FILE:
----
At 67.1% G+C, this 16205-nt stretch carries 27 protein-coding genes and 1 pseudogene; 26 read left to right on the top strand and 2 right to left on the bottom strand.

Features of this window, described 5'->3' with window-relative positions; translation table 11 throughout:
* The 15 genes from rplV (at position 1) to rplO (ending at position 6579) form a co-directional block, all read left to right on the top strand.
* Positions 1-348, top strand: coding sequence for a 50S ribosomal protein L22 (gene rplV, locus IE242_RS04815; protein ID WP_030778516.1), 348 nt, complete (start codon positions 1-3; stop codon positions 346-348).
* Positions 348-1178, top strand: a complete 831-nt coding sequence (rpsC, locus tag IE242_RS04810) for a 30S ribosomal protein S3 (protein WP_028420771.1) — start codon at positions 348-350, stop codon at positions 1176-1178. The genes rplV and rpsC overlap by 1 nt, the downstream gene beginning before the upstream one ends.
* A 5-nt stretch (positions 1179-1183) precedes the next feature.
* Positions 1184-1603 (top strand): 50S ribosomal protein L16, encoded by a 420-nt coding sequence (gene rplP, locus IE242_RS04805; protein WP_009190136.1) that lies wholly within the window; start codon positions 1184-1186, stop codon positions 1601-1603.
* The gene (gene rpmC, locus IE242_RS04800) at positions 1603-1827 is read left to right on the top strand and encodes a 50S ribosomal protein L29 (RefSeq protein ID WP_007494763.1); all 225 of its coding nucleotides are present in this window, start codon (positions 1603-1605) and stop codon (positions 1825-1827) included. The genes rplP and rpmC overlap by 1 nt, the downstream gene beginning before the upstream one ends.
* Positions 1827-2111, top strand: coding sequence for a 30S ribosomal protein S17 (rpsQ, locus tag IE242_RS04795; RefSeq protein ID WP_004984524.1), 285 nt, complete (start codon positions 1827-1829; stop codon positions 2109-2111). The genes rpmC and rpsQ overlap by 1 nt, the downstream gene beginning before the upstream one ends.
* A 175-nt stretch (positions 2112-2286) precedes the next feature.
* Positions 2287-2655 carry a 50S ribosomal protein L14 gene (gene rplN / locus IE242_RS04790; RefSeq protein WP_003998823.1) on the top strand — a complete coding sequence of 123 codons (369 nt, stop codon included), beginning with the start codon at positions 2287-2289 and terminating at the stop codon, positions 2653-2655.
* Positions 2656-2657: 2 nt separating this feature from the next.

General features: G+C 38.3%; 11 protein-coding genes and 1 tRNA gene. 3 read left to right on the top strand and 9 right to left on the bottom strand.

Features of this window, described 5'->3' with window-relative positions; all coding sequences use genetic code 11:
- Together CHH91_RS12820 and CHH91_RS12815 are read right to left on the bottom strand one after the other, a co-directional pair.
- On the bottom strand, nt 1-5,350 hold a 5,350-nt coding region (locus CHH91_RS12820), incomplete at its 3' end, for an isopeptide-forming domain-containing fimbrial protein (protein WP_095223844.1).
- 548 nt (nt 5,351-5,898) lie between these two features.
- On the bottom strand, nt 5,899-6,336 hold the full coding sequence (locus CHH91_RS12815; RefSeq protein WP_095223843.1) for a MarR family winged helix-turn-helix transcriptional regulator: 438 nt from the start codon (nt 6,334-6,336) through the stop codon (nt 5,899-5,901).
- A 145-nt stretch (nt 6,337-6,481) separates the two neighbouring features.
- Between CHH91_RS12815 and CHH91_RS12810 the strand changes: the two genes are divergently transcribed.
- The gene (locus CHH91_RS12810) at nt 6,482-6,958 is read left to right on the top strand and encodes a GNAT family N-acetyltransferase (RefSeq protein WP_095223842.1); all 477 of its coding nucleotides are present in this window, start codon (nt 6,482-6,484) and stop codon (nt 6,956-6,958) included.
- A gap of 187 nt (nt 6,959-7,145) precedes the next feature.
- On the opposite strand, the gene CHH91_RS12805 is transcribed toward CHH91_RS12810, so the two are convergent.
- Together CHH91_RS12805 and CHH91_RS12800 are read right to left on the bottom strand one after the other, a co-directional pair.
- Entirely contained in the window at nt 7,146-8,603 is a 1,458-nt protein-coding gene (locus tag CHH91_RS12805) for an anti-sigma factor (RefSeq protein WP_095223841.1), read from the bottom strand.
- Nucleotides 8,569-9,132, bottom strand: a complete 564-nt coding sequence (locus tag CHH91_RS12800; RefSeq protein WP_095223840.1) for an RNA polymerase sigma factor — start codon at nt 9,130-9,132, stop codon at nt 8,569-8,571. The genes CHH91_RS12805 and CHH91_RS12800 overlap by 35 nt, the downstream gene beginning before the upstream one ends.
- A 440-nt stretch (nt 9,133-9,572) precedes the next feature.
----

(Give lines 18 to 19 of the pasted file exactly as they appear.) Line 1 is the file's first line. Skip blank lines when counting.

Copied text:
- On the bottom strand, nt 5,899-6,336 hold the full coding sequence (locus CHH91_RS12815; RefSeq protein WP_095223843.1) for a MarR family winged helix-turn-helix transcriptional regulator: 438 nt from the start codon (nt 6,334-6,336) through the stop codon (nt 5,899-5,901).
- A 145-nt stretch (nt 6,337-6,481) separates the two neighbouring features.